Criminal activity could damage NI's progress

A House of Commons Committee report has today revealed that paramilitary involvement in criminal activity could be extremely damaging to Northern Ireland's political progress.

Sir Patrick Cormack, Chairman of the Northern Ireland Affairs Committee said: “The Committee’s Report on Organised Crime in Northern Ireland reveals the damaging effect that organised crime continues to have on society and on the economy in Northern Ireland.

"Paramilitaries or former paramilitaries from both republican and loyalist sides continue to exercise control over communities, leading to the under-reporting of crimes. The involvement of the paramilitaries gives organised crime in Northern Ireland a unique dimension and ensures that it has a more damaging effect on society and the economy than in other parts of the United Kingdom. Paramilitary involvement in organised crime also threatens political progress in Northern Ireland."

He continued by saying that excise and tax frauds (including oils fraud and cigarette smuggling), intellectual property crime, extortion, drugs, armed robbery and cash in transit attacks, money laundering and illegal dumping, have been identified as the major areas of organised criminal activity in Northern Ireland, and added that there is also disturbing evidence that human trafficking is an emerging problem.

Sir Patrick said: "The Committee has heard reports of paramilitary involvement in each of these areas and extraordinary reports of alliances between republican and loyalist paramilitaries for certain specific, often drug related, organised criminal activities."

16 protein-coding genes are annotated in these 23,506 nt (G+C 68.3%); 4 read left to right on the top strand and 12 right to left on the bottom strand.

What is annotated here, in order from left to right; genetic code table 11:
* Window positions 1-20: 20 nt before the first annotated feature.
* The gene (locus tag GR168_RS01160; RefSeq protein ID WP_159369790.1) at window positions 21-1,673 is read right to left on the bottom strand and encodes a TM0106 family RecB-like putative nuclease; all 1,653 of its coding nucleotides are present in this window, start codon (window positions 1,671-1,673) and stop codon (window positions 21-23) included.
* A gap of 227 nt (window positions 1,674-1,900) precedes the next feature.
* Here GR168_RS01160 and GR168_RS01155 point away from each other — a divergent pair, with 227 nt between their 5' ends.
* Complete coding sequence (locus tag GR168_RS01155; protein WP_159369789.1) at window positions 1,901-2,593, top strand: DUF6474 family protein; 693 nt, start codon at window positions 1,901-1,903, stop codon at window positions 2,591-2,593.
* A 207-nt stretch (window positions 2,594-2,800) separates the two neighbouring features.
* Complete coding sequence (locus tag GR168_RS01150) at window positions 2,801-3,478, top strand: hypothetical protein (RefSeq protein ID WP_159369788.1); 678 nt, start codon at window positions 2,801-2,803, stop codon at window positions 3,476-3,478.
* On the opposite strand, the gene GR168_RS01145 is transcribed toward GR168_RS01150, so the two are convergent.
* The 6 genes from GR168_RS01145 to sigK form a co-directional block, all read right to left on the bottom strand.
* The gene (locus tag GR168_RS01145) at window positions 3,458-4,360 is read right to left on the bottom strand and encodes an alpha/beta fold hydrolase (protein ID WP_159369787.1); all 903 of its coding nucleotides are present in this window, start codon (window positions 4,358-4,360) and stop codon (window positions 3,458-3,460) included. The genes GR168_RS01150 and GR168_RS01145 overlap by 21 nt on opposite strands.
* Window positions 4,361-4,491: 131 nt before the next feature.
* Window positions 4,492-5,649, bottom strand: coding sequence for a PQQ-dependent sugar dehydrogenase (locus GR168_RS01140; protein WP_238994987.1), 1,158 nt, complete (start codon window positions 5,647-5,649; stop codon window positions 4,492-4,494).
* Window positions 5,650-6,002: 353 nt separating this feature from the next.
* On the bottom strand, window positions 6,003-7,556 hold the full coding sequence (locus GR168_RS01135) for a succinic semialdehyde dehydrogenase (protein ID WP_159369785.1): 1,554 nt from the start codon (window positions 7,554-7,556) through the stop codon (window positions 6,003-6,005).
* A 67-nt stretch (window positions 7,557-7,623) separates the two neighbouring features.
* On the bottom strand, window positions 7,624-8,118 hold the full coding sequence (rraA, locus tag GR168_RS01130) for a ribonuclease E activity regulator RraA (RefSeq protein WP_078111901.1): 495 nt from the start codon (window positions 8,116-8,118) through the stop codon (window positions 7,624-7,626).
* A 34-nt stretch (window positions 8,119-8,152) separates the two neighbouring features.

The report also stressed that organised crime is having a damaging effect on local businesses, many of which are targeted for extortion, which deters them from setting up in certain areas.

Petrol retailers here are also understood to have come under particular pressure to accept smuggled and laundered fuel and face threats when they refuse to do so. Many in the construction industry in Northern Ireland have also been subject to extortion demands from both loyalist and republican paramilitary organisations.

Chairman of the Northern Ireland Affairs Committee, continued by saying that the Committee commends the efforts of the PSNI in combating organised crime, but believes that the fight against it is a shared responsibility between the police, the other law enforcement agencies, the Northern Ireland Departments and the community at large, especially its political leaders.

"Community support is vital to the fight against organised crime and to reducing the hold of paramilitaries. However, the efforts of the PSNI will be limited as long as Sinn Fein withholds its support for, and recognition of, the legitimacy of the PSNI."

The report also added that cross border cooperation is vital to combating organised crime and the Committee welcomes the successful arrangements for joint operations between the law enforcement agencies in Northern Ireland and those in the Republic of Ireland.

Sir Patrick continued: "The Committee welcomes the Government’s plans to revise licensing regimes for the petrol retail industry, the taxi trade, the road haulage industry and the private security industry but believes these plans are long overdue. However, the Committee has been astounded by the delay in bringing in regulation for charities in Northern Ireland which have gone largely unregulated for years; it has heard evidence of paramilitary exploitation of “charities” for the misuse and laundering of funds.

"There is a perception that those found guilty of crimes associated with organised crime do not receive sentences that match the severity of their crimes. The Committee calls for connection with organised crime to be made an aggravating factor in sentencing."

The Chairman concluded: "There is also a damaging perception in Northern Ireland that certain organised criminal activity, including intellectual property crime and fuel smuggling, is victimless. There is no such thing as a victimless crime. All of the criminal activities that we have examined are regularly accompanied by threats, or by violence and all play a part in the financing of criminal gangs.”


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